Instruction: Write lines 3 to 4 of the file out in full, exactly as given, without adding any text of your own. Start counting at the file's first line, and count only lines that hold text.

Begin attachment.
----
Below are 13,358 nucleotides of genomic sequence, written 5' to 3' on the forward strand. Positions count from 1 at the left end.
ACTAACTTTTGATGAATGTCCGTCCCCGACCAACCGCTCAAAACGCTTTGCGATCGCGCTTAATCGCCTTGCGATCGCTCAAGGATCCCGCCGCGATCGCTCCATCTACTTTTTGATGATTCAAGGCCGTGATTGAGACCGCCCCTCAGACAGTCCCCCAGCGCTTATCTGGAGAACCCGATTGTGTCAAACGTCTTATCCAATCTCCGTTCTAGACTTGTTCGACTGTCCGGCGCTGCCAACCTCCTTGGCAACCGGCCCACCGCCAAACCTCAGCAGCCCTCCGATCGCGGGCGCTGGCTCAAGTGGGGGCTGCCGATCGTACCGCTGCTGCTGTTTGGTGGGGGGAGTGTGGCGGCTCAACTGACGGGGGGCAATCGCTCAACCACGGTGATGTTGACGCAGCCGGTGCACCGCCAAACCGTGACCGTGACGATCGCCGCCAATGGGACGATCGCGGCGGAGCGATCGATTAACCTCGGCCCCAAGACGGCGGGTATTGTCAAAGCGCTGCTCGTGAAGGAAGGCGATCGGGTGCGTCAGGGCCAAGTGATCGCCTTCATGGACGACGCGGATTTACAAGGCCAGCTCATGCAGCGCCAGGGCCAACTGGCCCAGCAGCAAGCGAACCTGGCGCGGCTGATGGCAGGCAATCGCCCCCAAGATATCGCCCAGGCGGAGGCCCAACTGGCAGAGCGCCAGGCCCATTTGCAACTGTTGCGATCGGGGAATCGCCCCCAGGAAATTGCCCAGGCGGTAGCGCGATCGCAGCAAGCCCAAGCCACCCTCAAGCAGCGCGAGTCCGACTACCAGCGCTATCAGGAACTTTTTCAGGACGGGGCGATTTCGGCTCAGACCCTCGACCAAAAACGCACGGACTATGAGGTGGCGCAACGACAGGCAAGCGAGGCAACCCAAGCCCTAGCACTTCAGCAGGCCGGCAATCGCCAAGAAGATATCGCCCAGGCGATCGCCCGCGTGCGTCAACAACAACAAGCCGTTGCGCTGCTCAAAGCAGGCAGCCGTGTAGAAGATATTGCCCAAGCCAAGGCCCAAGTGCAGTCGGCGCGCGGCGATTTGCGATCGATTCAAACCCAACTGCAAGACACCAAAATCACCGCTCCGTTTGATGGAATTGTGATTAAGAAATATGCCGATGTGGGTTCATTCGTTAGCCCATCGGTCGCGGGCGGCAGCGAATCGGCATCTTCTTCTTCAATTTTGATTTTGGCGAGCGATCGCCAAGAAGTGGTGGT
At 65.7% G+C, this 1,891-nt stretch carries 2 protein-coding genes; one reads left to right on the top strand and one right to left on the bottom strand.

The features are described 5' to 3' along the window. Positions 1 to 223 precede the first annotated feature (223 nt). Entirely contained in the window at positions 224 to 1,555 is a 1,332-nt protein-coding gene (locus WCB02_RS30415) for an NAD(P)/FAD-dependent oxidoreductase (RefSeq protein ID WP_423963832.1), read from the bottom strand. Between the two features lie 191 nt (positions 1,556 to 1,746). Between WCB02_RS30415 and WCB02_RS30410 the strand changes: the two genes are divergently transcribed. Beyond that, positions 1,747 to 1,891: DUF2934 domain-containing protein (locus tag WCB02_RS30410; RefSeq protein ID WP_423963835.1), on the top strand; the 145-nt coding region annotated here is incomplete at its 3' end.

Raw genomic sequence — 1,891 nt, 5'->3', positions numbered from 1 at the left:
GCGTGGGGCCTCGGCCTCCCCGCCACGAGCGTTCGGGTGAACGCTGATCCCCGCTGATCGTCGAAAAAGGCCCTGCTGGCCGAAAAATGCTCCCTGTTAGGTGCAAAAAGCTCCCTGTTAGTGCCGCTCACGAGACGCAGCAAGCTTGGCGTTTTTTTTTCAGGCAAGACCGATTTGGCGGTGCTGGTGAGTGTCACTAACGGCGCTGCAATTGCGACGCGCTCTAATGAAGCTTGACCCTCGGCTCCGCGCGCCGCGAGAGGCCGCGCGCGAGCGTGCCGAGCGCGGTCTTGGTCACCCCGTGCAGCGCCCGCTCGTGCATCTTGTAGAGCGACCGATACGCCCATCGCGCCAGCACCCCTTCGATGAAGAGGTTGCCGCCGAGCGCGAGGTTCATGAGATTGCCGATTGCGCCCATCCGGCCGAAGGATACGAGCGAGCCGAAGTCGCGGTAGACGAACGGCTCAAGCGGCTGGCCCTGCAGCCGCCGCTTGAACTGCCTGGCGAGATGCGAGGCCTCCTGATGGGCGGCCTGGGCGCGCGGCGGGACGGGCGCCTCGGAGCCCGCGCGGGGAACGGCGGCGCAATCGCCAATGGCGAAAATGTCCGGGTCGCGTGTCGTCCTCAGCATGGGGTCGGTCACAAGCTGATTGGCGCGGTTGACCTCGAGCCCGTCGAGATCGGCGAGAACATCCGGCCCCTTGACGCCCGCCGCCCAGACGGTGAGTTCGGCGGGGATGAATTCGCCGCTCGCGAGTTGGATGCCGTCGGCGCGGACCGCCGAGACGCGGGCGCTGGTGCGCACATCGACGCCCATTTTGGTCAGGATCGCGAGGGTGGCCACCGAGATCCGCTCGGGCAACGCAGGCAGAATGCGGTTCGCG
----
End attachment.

At 65.7% G+C, this 1,891-nt stretch carries 2 protein-coding genes; one reads left to right on the top strand and one right to left on the bottom strand.

The features are described 5' to 3' along the window. Positions 1 to 223 precede the first annotated feature (223 nt). Entirely contained in the window at positions 224 to 1,555 is a 1,332-nt protein-coding gene (locus WCB02_RS30415) for an NAD(P)/FAD-dependent oxidoreductase (RefSeq protein ID WP_423963832.1), read from the bottom strand. Between the two features lie 191 nt (positions 1,556 to 1,746). Between WCB02_RS30415 and WCB02_RS30410 the strand changes: the two genes are divergently transcribed. Beyond that, positions 1,747 to 1,891: DUF2934 domain-containing protein (locus tag WCB02_RS30410; RefSeq protein ID WP_423963835.1), on the top strand; the 145-nt coding region annotated here is incomplete at its 3' end.